I set up one for just "What John M. Burt Likes"
and another for the Christmas Truce of 1914
There used to be a web site which simply loaded whatever anyone was loading to their Tumblr feeds, in real time. It was mesmerizing to watch. But that site isn't there anymore, alas.

#286 ::: Jeremy Preacher ::: (view all by) ::: September 07, 2012, 08:01 PM:

Sumana Harihareswara @282, I came across that particular joke room/panel track, actually checked it out (it was on my way from point a to point b, insofar as that was possible given the hotel layout) and proceeded to disillusion people about it for the rest of the weekend in the hopes that it would save people some time. I appreciated the funny panel ideas, but didn't particularly appreciate putting a fake room on the map - that took it to a level of plausibility that made it more of a pain in the ass than a joke. I have no problem imagining it really ruining some people's afternoons if they spent their all-too-precious inter-panel time trying to find a room that didn't exist.

#287 ::: Lee ::: (view all by) ::: September 07, 2012, 08:24 PM:

Leah, #278: [A]nime cons seem to be very much about seeing the sights and visiting shops and doing the traditionally associated merrymaking activities with your friends - much like the atmosphere of a seasonal festival in Japan. While I've definitely had some great conversations at anime cons, that is not what I'm going there looking for. I don't go to an anime con thinking I'll make friends, I go to either be a tourist, hear interesting speakers and panels, or hang out with people I already know.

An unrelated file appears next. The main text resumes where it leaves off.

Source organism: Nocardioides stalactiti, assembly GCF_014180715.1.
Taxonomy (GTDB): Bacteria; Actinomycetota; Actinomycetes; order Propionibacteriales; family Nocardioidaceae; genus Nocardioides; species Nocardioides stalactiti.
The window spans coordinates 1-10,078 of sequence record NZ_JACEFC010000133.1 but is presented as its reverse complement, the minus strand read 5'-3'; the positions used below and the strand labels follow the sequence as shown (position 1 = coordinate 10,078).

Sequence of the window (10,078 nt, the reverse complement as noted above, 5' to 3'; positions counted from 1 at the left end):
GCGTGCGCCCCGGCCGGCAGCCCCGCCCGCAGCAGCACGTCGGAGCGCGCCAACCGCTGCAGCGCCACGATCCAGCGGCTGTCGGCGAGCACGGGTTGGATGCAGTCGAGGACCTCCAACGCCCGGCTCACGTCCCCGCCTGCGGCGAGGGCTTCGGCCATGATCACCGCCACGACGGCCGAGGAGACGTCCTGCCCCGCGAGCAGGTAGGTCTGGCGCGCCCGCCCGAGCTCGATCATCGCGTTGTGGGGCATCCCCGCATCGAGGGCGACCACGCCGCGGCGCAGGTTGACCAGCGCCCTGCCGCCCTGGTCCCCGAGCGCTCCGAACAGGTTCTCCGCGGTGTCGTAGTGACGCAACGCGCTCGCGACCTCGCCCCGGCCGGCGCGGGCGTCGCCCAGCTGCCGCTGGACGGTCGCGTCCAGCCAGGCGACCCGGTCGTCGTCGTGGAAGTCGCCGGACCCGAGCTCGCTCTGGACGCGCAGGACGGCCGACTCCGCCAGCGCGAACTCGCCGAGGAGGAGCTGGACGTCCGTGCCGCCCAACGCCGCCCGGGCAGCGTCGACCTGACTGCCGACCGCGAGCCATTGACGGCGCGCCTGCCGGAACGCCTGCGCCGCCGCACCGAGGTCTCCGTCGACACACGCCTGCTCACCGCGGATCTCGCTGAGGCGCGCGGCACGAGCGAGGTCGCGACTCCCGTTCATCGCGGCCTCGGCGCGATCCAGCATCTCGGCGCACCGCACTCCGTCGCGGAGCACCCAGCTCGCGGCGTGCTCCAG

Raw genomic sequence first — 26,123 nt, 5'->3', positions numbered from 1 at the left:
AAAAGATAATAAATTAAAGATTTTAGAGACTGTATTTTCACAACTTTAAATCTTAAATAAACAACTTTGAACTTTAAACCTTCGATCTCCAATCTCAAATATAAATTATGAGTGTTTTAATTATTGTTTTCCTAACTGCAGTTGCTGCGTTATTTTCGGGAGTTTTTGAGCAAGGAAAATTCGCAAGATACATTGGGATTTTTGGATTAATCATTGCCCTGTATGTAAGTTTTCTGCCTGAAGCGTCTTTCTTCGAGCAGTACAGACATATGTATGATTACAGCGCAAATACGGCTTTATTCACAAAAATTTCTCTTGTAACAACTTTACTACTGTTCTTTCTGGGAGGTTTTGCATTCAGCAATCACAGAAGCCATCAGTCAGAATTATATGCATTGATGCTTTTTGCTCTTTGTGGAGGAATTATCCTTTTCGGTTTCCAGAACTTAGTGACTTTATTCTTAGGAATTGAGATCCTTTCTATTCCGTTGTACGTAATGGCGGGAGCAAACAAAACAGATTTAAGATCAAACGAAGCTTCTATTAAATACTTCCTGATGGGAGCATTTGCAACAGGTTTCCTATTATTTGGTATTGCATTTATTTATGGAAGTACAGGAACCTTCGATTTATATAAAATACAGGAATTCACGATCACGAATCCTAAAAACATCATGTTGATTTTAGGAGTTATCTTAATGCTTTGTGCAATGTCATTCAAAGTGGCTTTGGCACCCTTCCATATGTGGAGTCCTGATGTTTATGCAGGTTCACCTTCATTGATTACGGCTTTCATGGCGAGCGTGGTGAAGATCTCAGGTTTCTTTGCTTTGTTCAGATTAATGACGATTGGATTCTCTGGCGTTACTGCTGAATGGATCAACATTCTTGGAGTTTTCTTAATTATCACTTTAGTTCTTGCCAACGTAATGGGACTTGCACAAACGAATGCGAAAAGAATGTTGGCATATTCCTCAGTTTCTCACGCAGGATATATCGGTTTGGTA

Now that's helpful to me. The SF cons I like best are the ones where I can do a lot of socializing. But if "being a tourist" is an accepted mode for anime-cons, I can do that too, without feeling quite so much like an alien.

But if you're a person for whom chaos and a cavalcade of quickly shifting images causes a sensory overload, I can entirely understand why the thing would look like a complete mess.

For me, it's not sensory overload so much as it is that my mental reaction time -- my ability to parse and process visual images -- isn't fast enough to keep up. I have the same problem with a lot of movies and TV shows; DVDs are a godsend, because I can back up and go thru the scene again now that I've figured out what piece of it I need to be paying attention to. My understanding is that I could improve this by becoming a video-game player, but that's a case of "cure worse than disease". :-)

Sumana, #282: Thank you for bringing up that last link. I read it yesterday, was appalled, and didn't know how to even broach the topic over here. The reason I was appalled was not so much the joke itself, but the reaction of the conchair when someone said, "Hey, this was NOT COOL to pull on people with mobility issues." It reminded me uncomfortably of the people who shrug off "Democrats are supposed to vote on Wednesday" shenanigans by saying that anyone dumb enough to fall for it is too stupid to vote.

#288 ::: elise ::: (view all by) ::: September 07, 2012, 08:41 PM: